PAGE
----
The number of searches made by this method could sometimes be as small as |L_{1}∩L_{2}|, and at other times as large as 2 min{|L_{1}|, |L_{2}|}, depending on the “structure” of the lists (again approximating the cost of a doubling search as a constant).
Demaine et al [5] and Barbay and Kenyon [2] have analyzed a method that is similar to the above, but runs in a round-robin fashion over the k input lists. Their cost model counts comparisons, and they show that the worstcase running time of this method is always within a factor of O(k) of the smallest number of comparisons needed to certify the intersection. They also show that a factor of Ω(k) is necessary: there exists a family of inputs, for which no deterministic or randomized method can compute the intersection in less than k times the number of comparisons in the intersection certificate.
For the Comparisons model, the greedy method is within a constant factor of the optimum plus the size of the smallest list, l_{min}=|G0|=min_{Iε}|L|; namely, for every instance L, GREEDY(L)≦8·OPT(L)+16 l_{min}. The factor (k) lower bound of Barbay and Kenyon [2] is gotten around by restricting OPT to be an AND-tree, and by allowing an additive cost based on l_{min }(but independent of k). The above bound is the best possible, up to constant factors, since there are instances L for which OPT(L)=O(1) and GREEDY(L)≧(1−o(1)) l_{min}. This instance shows that with the limited lookahead (information about potential intersections), paying Ω(l_{min}) is essentially unavoidable, regardless of OPT(L).
A simple greedy method is provided for the list intersection problem. The method is similar in spirit to the most commonly used heuristic, which orders lists in a left-deep AND-tree in order of increasing (estimated) size. But in contrast, the method does have provably good worst-case performance, and much greater resilience to correlations between lists. In fact, the intuitive qualities of that common heuristic can be explained (and even quantified analytically) via the analysis: if the lists are not correlated, then list size is a good proxy for intersection size, and hence the analysis still holds.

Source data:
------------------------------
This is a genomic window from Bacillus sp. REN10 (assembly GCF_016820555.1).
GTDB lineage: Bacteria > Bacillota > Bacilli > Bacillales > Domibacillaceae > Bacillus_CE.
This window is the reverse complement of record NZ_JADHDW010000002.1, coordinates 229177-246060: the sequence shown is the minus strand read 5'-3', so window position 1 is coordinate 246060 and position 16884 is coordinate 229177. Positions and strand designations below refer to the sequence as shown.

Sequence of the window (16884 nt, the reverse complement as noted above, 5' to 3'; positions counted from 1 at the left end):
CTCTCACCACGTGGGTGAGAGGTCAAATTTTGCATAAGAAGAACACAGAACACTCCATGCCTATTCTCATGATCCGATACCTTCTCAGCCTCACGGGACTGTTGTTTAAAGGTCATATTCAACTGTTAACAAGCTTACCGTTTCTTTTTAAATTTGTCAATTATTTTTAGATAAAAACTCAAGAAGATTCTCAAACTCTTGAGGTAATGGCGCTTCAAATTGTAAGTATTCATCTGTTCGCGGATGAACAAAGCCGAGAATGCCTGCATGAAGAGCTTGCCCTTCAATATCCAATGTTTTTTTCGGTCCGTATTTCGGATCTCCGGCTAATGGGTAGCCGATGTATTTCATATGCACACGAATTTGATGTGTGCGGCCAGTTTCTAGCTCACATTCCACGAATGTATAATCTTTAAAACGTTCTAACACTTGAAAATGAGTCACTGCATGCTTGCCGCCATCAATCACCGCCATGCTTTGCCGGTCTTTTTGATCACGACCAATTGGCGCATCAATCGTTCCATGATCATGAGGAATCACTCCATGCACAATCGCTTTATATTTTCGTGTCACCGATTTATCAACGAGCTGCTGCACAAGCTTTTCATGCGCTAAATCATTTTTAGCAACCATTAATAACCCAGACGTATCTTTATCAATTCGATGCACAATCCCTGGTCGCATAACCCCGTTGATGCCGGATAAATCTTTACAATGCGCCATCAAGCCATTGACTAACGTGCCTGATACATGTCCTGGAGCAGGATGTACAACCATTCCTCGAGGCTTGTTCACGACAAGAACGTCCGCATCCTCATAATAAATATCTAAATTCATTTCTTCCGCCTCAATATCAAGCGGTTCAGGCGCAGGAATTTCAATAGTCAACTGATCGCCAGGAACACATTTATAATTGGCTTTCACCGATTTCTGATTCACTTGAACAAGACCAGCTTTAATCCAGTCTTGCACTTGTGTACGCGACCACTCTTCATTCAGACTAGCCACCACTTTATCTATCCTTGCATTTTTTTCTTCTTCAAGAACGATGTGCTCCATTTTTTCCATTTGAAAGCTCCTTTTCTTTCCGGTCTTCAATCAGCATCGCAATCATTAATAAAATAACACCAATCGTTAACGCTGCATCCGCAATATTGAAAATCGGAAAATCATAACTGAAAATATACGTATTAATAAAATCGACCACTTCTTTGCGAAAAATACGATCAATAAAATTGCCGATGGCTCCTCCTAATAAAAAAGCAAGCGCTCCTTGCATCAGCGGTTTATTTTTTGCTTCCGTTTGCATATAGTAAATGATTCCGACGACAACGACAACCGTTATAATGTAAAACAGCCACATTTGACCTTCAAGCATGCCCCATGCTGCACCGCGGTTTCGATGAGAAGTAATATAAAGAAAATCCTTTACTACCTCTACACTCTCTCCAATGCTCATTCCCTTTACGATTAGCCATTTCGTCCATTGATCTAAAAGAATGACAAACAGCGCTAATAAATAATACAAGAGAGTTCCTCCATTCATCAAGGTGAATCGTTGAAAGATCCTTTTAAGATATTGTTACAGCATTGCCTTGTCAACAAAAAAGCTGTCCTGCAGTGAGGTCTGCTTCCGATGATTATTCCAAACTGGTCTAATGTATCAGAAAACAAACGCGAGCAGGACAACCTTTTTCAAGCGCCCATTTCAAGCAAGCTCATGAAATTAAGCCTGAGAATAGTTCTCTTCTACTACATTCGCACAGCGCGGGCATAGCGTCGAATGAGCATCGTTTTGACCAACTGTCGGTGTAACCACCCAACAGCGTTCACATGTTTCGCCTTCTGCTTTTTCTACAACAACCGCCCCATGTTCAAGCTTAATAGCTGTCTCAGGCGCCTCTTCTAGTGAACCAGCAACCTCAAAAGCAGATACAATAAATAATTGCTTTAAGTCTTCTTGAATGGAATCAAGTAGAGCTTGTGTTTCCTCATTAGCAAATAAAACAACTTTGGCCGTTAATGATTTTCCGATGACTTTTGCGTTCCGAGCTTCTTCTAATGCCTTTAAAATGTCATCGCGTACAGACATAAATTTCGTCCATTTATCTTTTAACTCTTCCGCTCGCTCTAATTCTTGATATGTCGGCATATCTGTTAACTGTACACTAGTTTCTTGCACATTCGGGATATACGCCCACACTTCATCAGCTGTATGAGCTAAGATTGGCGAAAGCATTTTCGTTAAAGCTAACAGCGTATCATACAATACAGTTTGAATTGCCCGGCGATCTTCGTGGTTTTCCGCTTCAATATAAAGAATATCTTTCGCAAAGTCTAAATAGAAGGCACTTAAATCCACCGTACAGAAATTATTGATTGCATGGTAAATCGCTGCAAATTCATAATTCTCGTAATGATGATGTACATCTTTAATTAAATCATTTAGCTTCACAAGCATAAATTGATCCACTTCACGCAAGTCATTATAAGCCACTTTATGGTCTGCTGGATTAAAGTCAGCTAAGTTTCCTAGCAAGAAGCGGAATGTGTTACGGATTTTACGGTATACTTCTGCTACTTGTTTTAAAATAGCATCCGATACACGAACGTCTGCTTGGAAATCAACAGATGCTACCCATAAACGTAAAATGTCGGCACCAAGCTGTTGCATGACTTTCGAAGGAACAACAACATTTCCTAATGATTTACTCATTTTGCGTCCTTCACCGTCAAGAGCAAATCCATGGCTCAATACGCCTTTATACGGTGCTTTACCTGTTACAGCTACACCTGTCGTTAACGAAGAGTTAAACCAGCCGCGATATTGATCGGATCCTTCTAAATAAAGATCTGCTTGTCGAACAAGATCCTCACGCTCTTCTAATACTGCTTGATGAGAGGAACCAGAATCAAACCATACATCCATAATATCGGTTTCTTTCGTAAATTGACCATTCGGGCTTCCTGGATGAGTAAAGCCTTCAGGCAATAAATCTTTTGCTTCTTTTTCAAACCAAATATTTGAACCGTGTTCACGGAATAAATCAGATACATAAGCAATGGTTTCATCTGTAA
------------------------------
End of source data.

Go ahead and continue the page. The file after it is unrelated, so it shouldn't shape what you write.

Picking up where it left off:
A common technique for processing conjunctive queries is to first match each predicate separately using an index lookup, and then compute the intersection of the resulting row-id lists, via an AND-tree. The performance of this technique depends on the order of lists in this tree: the intersections that will produce small results are computed early. But this optimization is hard to do when the data or predicates have correlation. Thus, a method for ordering the lists in an AND-tree by sampling the intermediate intersection sizes is presented.